Instead of weighing pregnant women, caregivers should be monitoring their diet and blood pressure, as well as urine. My first child was a mainstream, hospital birth, a C-section because she was breech (an idiotic reason, I now know, but most doctors have never seen one, whereas their predecessors caught breech babies regularly), and I gained 34 pounds (I started out slim). My second was a VBAC home birth and my CPM did not weigh me at all, but gave me the best care I've ever received, for anything. She monitored my diet, BP, measured the growth of the uterus, checked urine, palpated for position, monitored the different heartbeats and gave me tons of time and advice. I ate well, exercised, and was so very calm because I knew I was going to have a fantastic birth experience, and I did. Weighing expectant mothers is over-rated if the whole picture is ignored, and unfortunately, it is with the medical establishment. I could write thousands more words about my and my friends' negative experiences with the medical establishment regarding the natural, non-medical act of giving birth, but I'll end here.

Posted by: howdydoody1 | May 29, 2009 6:23 PM | Report abuse

Rate of weight gain during pregnancy is also a very important factor in the health care of the mother and fetus. Physicians need to discuss these expectations with the pregnant woman. A large monthly weight gain can signal fluid retention or preeclampsia, among other conditions. As a dietitian, I often work with post-partum women who were not aware of appropriate weight gain for pregnancy, and struggle with their weight after the baby reaches the first birthday.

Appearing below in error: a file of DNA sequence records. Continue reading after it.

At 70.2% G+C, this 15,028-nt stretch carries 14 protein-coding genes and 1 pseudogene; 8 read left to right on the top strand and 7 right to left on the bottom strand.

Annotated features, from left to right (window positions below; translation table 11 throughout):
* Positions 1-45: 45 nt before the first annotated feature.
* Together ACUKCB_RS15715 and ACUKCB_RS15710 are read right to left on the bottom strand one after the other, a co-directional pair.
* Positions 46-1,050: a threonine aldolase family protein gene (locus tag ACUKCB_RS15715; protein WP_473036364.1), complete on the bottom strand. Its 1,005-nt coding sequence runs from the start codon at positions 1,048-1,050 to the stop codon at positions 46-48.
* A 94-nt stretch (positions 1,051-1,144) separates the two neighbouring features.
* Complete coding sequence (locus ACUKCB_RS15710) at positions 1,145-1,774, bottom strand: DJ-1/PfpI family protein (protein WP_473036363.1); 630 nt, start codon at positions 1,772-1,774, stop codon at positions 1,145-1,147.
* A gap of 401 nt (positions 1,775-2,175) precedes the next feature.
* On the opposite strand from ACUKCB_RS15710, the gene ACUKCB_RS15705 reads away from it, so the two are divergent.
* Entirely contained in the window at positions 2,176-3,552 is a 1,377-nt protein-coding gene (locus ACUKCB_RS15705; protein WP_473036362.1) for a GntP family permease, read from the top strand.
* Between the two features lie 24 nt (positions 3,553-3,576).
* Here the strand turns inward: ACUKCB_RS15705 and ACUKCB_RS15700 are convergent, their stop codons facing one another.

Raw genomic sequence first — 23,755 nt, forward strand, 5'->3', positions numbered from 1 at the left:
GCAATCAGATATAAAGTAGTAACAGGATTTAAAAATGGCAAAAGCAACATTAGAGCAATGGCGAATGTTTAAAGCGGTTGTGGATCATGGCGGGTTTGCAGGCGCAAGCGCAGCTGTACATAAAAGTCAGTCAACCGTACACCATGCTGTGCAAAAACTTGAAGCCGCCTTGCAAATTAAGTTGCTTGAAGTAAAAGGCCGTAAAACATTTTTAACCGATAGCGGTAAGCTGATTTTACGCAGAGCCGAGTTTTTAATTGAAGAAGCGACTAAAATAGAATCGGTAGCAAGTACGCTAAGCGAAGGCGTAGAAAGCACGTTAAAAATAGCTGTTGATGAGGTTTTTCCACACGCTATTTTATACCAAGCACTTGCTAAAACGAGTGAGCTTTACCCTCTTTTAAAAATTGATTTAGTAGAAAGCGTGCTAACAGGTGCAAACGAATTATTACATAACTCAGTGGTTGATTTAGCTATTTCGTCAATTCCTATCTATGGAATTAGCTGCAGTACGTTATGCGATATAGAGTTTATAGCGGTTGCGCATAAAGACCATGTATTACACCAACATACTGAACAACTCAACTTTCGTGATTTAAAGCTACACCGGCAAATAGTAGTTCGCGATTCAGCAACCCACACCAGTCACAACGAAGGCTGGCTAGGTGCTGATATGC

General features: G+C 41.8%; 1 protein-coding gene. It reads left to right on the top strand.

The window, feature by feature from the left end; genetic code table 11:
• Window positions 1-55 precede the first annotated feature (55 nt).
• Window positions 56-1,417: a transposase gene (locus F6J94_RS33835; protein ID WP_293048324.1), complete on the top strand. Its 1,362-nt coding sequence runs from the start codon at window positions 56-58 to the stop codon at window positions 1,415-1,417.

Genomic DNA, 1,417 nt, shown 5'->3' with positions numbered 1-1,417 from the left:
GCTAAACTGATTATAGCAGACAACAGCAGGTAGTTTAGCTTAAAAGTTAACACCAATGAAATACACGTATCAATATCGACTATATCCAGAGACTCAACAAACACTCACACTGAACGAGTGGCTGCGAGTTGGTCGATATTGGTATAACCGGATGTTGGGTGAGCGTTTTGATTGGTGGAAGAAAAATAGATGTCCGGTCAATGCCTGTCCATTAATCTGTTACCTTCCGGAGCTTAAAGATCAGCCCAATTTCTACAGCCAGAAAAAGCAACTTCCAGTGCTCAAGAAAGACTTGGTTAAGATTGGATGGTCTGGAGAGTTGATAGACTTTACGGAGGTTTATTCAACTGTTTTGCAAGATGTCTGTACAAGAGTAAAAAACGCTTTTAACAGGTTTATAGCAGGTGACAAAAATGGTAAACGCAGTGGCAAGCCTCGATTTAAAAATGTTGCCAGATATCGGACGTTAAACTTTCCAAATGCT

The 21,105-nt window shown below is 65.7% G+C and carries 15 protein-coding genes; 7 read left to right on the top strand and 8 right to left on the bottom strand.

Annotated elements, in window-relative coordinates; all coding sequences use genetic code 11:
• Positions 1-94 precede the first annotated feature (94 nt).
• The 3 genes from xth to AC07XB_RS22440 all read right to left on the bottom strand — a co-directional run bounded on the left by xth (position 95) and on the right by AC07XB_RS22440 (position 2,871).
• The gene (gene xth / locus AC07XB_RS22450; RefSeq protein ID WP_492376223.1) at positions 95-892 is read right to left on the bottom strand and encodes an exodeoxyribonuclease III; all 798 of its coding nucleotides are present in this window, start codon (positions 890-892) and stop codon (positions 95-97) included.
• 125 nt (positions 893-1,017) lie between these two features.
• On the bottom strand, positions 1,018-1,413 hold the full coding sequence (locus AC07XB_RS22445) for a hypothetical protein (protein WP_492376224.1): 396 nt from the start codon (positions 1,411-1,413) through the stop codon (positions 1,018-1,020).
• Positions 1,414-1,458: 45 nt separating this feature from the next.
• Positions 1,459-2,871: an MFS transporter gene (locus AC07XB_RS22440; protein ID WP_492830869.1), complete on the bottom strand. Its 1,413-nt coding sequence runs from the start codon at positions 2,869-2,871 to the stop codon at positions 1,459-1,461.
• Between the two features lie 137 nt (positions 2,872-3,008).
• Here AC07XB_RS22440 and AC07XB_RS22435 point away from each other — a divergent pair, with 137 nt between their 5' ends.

Posted by: sharonrd | June 2, 2009 1:46 PM | Report abuse

You know, I think that we should keep in mind that these figures are averages and not "true" for all women. I have gained bout 33 lbs, am in my 7th month, and still fit into pre-pregnancy pants, minus the belly ( I wear them because they fit better than maternity pants). I am 6'2" and weighed about 185 before I was pregnant.
I know fitting into pants is not a complete or scientific indicator of how much weight I should gain, but I eat fruit, fiber, and lean meat and fresh veggies daily. Rarely do I eat high sugary food, maybe a scoop of ice cream/custard, or piece of pie once a week. I walk regularly and do yoga, plus chase after a 3 year old. I'm healthy, even if I do put on 40 lbs before this is over. Howdy-doody had it right. Look at the complete picture before making judgements about your health and weight gain, and find a doctor that looks at something more than just numbers on a scale.

Posted by: LeslieW | June 2, 2009 2:04 PM | Report abuse